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Gray whale baby boom holding strong despite persistent sea ice in 2012

Alex DeMarban
Gray Whale breaching. Gray Whales are distinguished from Humpbacks by their lack of a dorsal fin, among other characteristics. Merrill Gosho / NOAA photo

It's apparently a good year to be a gray whale, despite menacing killer whales and the persistent sea ice around much of Alaska that made feeding difficult last summer at the northern extent of their migration.

Biologists this year estimate that a bumper crop of more than 1,100 gray whale calves passed a spot near San Simeon in central California, on their migration from warm lagoons in Mexico, to summer off Alaska's northwestern coast.

Many of the once-endangered whales made it to their feeding grounds in the Far North, from the Bering Sea to the U.S. Arctic Ocean. But some probably got snatched by killer whales along the way.

Wayne Perryman, with NOAA’s Southwest Fisheries Science Center near San Diego, said biologists choose a spot for counting migrating gray whales near San Simeon called Piedras Blancas because the whales often skirt the shoreline there.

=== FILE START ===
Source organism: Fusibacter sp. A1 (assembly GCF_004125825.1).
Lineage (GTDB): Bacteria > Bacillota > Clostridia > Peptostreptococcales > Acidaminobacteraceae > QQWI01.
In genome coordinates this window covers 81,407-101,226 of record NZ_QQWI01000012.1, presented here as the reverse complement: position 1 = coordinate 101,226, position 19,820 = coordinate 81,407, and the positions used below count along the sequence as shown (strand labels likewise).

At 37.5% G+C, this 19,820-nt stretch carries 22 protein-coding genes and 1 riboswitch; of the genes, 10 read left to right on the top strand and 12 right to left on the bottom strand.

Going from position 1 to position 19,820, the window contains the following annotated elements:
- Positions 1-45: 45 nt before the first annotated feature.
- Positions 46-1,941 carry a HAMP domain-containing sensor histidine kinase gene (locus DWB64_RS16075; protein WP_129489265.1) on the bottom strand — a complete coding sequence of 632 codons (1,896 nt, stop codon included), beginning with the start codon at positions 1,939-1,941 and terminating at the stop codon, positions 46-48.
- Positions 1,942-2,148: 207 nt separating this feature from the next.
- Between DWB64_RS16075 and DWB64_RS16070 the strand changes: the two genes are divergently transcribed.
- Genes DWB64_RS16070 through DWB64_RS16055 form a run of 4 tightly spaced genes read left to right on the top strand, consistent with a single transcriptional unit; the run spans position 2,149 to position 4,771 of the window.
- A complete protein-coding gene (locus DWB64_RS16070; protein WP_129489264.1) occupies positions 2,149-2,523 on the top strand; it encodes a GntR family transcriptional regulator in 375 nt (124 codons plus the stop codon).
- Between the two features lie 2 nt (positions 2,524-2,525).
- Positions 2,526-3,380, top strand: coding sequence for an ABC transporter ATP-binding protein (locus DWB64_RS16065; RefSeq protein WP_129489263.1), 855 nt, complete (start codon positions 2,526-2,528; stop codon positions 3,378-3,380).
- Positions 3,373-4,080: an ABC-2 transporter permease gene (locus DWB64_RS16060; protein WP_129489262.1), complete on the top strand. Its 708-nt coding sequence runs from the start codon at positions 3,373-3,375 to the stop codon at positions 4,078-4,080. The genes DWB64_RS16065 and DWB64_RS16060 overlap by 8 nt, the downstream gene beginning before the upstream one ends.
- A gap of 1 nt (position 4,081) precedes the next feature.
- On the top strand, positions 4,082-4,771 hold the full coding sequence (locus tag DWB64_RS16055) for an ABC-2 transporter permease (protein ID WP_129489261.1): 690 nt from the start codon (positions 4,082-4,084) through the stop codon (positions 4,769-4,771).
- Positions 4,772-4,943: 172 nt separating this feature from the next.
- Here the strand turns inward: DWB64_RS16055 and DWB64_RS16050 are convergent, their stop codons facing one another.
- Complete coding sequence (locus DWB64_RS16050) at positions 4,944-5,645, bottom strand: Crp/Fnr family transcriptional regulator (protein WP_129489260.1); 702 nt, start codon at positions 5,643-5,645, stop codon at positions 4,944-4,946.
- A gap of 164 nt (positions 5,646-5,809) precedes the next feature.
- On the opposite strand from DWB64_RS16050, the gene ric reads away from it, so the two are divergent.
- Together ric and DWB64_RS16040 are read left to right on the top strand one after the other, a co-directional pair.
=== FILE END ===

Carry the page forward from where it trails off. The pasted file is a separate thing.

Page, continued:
The thinking is whales are seeking safety from the orcas, by using the shallower water to confound the killer whales' hunting technique of attacking from below. The noise of the surf might also help the gray whales hide, said Perryman.

But killer whales -- they "make tyrannosaurus rex look like a pussy cat" -- are a problem for gray whales all the way to Alaska. Biologists thought the danger stopped at Unimak Pass, an Aleutian Islands choke point where gray whales slipping into the Bering Sea are vulnerable to attacks from orcas.

"But we now know they track them all way to the Bering Strait," said Perryman.

According to KPBS.org, 1,166 gray whale calves were born in 2012. But the lowest birth rate ever recorded came in 2010, with 254 births.

The gray whales leave in October for Mexico, as do a lot of Alaskans.

Contact Alex DeMarban at alex(at)alaskadispatch.com